“The unauthorised commercial use of software is a crime, just like theft, tax evasion and fraud,” said Marisella Ouma, Executive Director of the Kenya Copyright Board. “Our country’s intellectual property rights are in place for a reason – to protect consumers and businesses – not line the pockets of criminal organisations.”
The case began back in September 2009 when Microsoft was informed by Customs authorities in the Netherlands that they had intercepted the second shipment in the space of a week of high-quality counterfeit Microsoft software en route from China to Kenya.
“Sadly, Kenya has become a frequent target of this type of global counterfeit operation,” said Edward Sigei, Head of Enforcement for the Kenya Copyright Board. “We are actively pursuing a number of major importers of counterfeit goods, but we continue to rely on Microsoft’s support to help us intercept pirated goods before they reach the resellers and consumers of Kenya.”
In March 2010 Microsoft found a reseller in Nairobi offering suspected counterfeit Windows software. The authorities found a match for the samples confiscated six months earlier in the Netherlands and a test purchase was then carried out at the reseller. After it was confirmed that high quality counterfeit Microsoft Office 2007 was being offered for sale, which included a fake hologram CD and Certificate of Authenticity (COA), a raid was conducted on the retail store and 12 counterfeit copies of Microsoft Office 2007 were seized.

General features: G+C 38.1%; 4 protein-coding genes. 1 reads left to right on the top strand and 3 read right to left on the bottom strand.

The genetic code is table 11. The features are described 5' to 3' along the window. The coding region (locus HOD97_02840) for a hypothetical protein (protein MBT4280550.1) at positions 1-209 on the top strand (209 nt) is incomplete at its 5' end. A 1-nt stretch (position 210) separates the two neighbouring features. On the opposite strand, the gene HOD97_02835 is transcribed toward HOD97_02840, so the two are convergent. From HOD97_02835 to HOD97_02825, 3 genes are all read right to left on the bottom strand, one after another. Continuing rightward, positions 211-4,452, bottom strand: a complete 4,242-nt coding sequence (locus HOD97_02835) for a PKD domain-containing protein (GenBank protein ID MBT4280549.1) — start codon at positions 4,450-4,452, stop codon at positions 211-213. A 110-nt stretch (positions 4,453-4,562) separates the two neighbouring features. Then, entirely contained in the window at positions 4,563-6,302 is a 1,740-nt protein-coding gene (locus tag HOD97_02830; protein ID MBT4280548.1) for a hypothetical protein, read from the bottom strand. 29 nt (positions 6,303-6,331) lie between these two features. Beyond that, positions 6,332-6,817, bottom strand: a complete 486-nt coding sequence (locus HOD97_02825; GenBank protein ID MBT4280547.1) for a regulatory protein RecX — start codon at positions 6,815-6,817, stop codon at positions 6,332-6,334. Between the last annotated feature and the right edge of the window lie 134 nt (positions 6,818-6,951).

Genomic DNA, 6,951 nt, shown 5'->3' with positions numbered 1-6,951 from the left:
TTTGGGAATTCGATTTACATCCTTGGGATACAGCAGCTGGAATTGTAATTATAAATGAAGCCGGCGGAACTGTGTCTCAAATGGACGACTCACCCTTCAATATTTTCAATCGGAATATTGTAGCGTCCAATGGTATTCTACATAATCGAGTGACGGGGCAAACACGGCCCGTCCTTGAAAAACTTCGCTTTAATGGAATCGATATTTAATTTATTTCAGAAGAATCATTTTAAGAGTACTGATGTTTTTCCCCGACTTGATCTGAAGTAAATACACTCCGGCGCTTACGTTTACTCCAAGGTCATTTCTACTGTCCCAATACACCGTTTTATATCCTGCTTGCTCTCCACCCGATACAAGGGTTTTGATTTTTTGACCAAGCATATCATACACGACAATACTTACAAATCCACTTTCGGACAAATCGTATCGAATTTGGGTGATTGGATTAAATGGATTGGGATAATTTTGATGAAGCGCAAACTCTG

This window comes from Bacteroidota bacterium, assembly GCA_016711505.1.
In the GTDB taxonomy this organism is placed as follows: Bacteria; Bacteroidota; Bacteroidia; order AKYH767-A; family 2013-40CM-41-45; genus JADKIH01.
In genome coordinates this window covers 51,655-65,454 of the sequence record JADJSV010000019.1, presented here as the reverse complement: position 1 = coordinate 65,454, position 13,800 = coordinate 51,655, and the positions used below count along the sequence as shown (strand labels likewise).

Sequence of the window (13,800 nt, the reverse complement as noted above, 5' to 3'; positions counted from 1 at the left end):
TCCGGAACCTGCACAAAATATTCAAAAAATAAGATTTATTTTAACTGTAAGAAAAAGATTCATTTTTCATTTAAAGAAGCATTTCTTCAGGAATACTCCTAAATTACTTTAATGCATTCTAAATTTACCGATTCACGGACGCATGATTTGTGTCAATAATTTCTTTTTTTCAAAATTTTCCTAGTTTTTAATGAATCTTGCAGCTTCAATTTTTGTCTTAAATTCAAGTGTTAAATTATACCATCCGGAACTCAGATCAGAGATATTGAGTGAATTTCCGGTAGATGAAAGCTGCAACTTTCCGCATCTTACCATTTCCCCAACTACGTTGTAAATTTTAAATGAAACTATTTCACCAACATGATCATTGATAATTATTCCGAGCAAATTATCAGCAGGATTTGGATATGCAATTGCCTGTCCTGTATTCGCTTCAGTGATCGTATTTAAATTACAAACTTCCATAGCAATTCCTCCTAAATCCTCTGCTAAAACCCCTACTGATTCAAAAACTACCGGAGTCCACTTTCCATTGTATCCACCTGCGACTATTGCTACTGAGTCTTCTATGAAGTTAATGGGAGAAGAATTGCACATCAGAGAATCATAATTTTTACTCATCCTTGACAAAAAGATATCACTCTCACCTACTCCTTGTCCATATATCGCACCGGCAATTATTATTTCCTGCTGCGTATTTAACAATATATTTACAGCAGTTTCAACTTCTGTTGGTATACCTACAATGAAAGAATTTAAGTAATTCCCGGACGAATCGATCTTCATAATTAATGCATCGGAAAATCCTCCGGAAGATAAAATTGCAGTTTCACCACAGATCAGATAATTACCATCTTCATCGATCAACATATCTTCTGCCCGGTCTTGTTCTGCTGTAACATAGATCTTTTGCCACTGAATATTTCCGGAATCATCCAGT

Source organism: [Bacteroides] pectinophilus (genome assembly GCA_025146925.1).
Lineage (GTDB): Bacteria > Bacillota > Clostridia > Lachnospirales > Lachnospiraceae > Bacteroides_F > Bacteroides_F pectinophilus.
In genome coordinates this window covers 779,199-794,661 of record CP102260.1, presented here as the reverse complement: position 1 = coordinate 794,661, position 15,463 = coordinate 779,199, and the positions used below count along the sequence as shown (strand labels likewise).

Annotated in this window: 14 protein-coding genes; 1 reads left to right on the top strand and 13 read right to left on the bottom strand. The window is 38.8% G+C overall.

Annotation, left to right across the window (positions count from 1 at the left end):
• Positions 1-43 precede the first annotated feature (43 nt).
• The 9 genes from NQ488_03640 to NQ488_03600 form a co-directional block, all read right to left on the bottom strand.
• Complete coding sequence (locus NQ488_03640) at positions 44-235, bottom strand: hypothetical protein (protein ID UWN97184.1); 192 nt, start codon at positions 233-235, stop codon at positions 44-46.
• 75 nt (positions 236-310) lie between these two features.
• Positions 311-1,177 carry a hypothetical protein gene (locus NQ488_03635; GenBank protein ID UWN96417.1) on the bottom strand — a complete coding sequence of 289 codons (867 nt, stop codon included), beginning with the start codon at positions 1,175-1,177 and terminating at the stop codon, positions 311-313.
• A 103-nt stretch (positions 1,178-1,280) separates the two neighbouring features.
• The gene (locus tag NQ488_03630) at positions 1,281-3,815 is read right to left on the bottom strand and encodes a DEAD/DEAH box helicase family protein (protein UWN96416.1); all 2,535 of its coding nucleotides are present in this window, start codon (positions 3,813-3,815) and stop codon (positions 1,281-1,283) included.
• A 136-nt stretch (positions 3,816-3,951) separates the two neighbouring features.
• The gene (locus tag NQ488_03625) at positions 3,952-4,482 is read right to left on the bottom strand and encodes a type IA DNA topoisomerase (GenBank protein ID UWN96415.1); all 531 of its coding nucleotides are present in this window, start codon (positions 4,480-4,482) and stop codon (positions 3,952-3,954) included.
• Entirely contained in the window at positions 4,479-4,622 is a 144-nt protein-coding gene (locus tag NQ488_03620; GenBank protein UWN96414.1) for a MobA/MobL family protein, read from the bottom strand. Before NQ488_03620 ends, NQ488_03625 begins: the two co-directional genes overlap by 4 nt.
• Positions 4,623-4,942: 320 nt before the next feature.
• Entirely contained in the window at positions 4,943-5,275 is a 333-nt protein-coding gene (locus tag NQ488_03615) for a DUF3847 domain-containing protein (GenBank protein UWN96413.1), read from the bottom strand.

Microsoft provided similar support to the US Federal Bureau of Investigation (FBI) and China’s Public Security Bureau that led to the world’s largest counterfeit software ring arrest in July 2007. The public and private sector cooperation was the result of a six-year investigation into a syndicate responsible for the production and distribution of more than US$2 billion worth of counterfeit Microsoft software.
“If you’re unclear about how damaging worldwide piracy crimes can be for Kenya, remember this number: $31 million US dollars,” said Andrew Waititu, License Compliance Manager for Microsoft East & Southern Africa. “That is the total loss to the Kenyan economy due to software piracy in 2008.”
IDC recently reported that if Kenya’s current 80% software piracy rate was reduced by just 10 percentage points over four years, it would create an additional 977 local IT jobs and contribute $73.60 million to Kenya’s GDP. According to IDC, that represents an increase in total revenue for the local IT industry of $40.01 million and additional revenue for the government of $7.18 million in taxation.
“Think what a difference that revenue lost to software piracy could make to this country if it were reinvested in education and employment instead, the most important areas for Kenya’s growth,” Waititu concluded.